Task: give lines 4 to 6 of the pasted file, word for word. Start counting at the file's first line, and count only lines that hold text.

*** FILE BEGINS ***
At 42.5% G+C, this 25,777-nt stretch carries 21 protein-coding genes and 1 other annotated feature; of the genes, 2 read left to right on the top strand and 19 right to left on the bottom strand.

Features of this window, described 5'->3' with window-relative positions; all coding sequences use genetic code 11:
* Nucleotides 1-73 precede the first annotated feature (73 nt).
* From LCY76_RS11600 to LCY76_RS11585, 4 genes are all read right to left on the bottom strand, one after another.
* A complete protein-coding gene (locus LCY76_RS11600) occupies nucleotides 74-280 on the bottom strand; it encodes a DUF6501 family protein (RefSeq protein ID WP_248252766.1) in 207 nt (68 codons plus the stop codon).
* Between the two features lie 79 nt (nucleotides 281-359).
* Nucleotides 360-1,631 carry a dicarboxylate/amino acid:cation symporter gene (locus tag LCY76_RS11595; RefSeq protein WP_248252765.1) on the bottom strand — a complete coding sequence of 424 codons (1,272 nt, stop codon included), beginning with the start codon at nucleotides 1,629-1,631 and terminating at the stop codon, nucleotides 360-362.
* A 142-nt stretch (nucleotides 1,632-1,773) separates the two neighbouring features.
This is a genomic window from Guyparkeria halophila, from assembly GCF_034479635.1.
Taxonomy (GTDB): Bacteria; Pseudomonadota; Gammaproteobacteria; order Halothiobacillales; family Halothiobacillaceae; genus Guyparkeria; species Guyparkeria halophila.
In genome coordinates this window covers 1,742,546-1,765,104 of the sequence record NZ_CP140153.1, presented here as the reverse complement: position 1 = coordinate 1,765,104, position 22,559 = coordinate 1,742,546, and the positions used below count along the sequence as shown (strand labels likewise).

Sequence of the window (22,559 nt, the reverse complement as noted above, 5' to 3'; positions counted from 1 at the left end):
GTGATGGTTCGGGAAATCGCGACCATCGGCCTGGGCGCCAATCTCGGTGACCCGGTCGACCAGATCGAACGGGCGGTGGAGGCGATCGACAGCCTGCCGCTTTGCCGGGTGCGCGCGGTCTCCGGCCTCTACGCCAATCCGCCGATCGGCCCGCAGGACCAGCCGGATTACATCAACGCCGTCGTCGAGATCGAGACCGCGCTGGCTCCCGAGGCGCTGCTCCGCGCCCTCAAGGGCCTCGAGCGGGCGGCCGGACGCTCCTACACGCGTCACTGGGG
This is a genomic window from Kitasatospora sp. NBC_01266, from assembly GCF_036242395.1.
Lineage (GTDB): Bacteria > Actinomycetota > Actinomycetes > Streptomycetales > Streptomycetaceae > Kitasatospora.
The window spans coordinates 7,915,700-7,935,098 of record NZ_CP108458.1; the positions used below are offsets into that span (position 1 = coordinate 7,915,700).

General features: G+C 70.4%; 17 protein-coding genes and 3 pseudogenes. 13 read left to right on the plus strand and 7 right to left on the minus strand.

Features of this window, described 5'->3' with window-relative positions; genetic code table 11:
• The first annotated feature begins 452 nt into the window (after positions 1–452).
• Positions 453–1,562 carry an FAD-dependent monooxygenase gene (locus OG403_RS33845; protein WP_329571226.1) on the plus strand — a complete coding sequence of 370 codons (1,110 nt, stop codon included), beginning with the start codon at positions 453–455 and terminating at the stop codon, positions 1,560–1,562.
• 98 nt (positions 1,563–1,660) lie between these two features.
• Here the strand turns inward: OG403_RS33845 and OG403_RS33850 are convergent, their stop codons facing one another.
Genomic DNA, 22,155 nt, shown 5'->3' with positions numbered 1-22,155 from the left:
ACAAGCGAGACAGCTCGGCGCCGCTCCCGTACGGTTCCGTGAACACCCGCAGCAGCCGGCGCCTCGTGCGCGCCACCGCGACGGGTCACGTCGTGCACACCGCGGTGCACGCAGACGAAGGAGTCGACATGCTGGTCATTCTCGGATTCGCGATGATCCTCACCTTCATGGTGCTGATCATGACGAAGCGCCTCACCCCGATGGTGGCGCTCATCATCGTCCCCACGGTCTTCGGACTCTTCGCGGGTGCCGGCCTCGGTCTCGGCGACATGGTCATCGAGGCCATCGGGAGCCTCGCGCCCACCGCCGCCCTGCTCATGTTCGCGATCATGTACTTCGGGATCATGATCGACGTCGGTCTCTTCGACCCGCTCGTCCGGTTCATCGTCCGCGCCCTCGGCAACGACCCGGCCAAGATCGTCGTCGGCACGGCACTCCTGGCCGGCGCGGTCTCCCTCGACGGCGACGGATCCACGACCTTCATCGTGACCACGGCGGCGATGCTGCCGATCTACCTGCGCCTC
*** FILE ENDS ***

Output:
* From LCY76_RS11600 to LCY76_RS11585, 4 genes are all read right to left on the bottom strand, one after another.
* A complete protein-coding gene (locus LCY76_RS11600) occupies nucleotides 74-280 on the bottom strand; it encodes a DUF6501 family protein (RefSeq protein ID WP_248252766.1) in 207 nt (68 codons plus the stop codon).
* Between the two features lie 79 nt (nucleotides 281-359).